(38) PCs. Such finding was similar to Stockwell and Liu’s 2015 study. The average figures in Table 4 showed that the students spent 0.26 minutes less on mobile phones than on desktop PCs, which was contrary to Stockwell’s findings (Stockwell, 2010, 2013; Stockwell & Liu, 2015). It was inferred that students have gradually become used to mobile phones over time. The gap has been closed from 1.4 minutes in Stockwell’s 2010 study to 0.8 minutes in Stockwell and Liu’s 2015 study. In the present study, the gap between mobile phones and desktop PCs could also likely be closed, or even reversed, as the results suggested.. 5.1.3. Private Places as the Most Preferred Location As for locations and the preferred type of devices, the results of the interviews were consistent with the quantitative data. That is, the students most often completed the vocabulary exercises with their mobile phones in private places—when they were studying at home. The finding was similar to Stockwell’s 2013 study, in which both PC users and mobile phone users most often did the vocabulary activities at home. The percentage of the present study, nevertheless, was higher than the previous one, meaning the students less often did the vocabulary exercises outside elsewhere, even when they were at school. Interestingly, whichever device the students used, they did the vocabulary exercises mostly at home. Despite the advantages such as small size and easy portability that allowed the device to be taken with the users anywhere they could go, mobile phones in the present study were still much more frequently used in private places compared to public places or even transportations, as can be shown in Table 5. In addition, no matter where a vocabulary exercise was done, mobile phones would invariably be the most preferred type of device for the students.. 30.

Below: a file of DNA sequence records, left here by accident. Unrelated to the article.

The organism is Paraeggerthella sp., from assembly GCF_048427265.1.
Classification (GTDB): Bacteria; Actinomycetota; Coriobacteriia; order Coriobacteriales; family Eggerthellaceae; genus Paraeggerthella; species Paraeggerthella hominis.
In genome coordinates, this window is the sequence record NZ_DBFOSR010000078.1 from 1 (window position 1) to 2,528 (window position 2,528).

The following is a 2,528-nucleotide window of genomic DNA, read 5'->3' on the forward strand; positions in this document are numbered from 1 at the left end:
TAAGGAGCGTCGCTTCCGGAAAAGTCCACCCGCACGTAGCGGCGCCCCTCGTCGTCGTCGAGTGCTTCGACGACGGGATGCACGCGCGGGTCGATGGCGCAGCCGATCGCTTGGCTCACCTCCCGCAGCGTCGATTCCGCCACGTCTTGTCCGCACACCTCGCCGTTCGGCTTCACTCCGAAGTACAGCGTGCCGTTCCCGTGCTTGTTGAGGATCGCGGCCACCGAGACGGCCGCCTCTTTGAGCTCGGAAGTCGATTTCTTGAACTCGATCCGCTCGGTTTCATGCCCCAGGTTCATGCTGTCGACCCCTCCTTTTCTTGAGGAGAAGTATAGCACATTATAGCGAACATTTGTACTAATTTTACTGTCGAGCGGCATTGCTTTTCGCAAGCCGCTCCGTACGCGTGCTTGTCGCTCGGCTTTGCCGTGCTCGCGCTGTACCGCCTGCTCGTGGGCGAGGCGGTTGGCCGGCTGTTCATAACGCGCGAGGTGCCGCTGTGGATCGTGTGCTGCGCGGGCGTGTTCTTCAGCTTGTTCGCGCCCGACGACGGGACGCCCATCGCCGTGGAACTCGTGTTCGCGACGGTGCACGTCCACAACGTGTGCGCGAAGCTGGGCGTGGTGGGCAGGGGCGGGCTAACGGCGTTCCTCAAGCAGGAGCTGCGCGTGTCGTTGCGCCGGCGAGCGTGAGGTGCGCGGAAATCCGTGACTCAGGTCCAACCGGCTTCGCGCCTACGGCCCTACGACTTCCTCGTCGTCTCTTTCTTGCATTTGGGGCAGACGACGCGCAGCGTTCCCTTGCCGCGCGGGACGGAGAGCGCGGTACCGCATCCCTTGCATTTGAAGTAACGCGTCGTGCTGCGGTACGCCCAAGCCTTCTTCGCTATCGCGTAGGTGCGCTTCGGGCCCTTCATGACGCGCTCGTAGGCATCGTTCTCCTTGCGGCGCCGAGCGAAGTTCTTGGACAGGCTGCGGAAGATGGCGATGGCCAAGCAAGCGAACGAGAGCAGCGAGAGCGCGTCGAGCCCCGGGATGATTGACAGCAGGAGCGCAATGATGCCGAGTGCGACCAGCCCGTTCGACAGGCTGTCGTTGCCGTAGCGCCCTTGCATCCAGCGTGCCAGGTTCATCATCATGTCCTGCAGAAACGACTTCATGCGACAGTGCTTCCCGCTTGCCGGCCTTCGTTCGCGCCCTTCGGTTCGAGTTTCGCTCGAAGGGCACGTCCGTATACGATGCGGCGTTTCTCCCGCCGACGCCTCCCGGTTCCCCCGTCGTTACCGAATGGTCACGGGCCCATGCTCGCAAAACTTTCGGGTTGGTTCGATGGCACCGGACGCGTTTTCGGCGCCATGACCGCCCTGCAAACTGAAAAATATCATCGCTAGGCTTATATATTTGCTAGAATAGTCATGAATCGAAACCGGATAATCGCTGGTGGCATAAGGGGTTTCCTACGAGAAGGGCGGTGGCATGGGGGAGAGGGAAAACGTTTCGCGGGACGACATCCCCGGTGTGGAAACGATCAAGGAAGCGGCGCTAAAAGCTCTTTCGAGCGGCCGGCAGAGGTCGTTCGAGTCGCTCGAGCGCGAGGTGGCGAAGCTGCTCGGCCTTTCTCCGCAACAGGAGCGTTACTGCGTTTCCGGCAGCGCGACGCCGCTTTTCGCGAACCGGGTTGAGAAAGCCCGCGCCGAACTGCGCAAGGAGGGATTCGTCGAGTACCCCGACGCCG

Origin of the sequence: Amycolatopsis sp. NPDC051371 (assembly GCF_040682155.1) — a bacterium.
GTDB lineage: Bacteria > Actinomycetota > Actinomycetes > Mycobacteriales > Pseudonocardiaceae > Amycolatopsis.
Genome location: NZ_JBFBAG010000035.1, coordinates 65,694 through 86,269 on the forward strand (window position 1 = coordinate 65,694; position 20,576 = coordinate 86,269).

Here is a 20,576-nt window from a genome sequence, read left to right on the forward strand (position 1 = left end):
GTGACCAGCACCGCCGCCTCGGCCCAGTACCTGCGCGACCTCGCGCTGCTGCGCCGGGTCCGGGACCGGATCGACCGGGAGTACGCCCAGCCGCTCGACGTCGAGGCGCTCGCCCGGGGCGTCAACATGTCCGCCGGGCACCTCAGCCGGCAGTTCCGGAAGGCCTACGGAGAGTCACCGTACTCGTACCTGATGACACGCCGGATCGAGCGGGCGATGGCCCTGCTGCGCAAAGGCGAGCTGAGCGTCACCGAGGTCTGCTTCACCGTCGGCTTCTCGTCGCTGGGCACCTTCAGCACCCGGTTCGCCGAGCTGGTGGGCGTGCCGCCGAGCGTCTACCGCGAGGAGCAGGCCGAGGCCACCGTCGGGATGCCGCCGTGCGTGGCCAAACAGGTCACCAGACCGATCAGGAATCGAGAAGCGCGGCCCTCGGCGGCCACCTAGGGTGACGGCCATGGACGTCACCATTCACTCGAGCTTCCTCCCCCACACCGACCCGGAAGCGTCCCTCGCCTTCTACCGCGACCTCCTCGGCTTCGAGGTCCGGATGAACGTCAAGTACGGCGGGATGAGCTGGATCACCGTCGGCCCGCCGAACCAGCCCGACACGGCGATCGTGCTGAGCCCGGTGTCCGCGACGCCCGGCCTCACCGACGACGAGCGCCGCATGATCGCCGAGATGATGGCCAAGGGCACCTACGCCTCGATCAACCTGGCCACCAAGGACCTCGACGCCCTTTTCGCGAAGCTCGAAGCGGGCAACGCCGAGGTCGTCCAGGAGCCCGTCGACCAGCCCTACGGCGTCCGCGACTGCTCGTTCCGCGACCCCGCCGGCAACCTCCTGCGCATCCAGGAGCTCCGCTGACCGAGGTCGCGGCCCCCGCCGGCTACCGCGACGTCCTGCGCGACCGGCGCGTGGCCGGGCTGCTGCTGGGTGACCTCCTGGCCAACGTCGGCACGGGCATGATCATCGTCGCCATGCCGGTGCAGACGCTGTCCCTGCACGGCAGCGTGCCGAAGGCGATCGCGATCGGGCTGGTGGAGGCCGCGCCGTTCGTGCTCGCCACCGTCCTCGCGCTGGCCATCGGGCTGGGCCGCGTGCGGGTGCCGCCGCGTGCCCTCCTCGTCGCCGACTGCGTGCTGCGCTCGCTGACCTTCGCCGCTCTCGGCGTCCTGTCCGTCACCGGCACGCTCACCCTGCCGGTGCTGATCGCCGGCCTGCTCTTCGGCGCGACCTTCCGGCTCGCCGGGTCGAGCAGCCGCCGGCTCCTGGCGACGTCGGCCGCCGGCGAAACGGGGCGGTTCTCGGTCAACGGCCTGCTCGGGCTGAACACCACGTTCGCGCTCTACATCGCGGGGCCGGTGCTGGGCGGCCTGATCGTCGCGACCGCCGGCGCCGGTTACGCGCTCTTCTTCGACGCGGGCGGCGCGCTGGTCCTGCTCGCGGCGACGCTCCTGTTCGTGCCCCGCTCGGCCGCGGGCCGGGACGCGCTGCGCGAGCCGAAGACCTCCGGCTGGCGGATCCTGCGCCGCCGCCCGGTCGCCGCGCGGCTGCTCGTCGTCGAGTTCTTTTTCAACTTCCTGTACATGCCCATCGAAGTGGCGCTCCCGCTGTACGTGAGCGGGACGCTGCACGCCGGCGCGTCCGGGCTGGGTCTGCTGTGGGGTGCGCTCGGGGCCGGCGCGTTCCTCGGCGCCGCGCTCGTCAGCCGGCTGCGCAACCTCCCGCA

(39) 5.1.4. No Discomfort with Mobile Phones Problems such as small screen, high cost, input method, and small font size of mobile devices (Stockwell, 2007, 2008, 2013) did not negatively affect the students, with only few exceptions found in the interviews. Once the above-mentioned limitations were overcome both by mobile technology advancement and by users’ adaptation to mobile devices, the students in the present study would reveal a welcoming attitude toward using mobile phones for vocabulary learning. The high school students in the present study, born in the time when mobile technology is much more advanced, should be more familiar with and used to using mobile phones, which led to the extensive use of the device, including using it to get online and do vocabulary exercises.. 5.2. Pedagogical Implications Three pedagogical implications could be drawn from the findings of the present study. First, to assist high school student’s vocabulary learning out of class, language instructors can provide online vocabulary exercises that are quick to complete. Designing structurally simple vocabulary exercises for practice can cater to students’ preferences for using mobile phones. Compared to traditional paper-based quizzes or tests that may take from ten to 30 minutes or longer to finish in class, online vocabulary exercises contain fewer questions and can be done within a few minutes. The exercises can also be used as supplementary learning materials for students to evaluate their learning and to prepare for class tests and quizzes. Secondly, as the students in the present study tended to use the device that they were accustomed to and familiar with, there would not be much need to assign a certain device to be used. When promoting mobile integration in vocabulary teaching and learning, teachers can have less worry or concern for choosing a certain type of 31.